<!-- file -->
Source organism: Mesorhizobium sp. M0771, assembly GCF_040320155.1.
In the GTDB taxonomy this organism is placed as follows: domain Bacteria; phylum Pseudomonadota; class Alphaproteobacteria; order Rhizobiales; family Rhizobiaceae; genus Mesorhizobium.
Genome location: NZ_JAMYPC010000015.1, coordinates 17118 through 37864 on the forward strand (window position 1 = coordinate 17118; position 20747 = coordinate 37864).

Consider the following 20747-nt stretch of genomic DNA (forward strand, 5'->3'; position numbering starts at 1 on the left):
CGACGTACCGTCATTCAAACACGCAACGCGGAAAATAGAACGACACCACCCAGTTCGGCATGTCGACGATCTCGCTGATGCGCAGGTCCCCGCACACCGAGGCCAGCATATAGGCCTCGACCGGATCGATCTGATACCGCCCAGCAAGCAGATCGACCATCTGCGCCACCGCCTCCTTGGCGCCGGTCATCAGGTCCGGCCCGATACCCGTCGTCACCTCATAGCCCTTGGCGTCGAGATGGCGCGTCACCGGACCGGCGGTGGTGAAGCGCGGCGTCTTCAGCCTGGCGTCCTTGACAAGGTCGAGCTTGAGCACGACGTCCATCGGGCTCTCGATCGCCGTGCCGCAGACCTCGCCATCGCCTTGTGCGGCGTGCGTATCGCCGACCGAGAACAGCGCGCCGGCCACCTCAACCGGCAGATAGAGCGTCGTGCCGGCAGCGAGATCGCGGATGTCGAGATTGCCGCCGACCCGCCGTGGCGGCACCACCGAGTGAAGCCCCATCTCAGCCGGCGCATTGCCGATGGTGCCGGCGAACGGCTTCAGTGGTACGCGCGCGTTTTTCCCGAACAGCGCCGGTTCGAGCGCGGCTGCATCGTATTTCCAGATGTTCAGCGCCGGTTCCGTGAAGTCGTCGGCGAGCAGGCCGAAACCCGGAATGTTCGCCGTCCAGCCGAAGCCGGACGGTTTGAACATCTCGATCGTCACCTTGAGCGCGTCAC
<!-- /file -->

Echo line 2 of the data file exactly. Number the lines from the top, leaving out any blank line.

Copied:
In the GTDB taxonomy this organism is placed as follows: domain Bacteria; phylum Pseudomonadota; class Alphaproteobacteria; order Rhizobiales; family Rhizobiaceae; genus Mesorhizobium.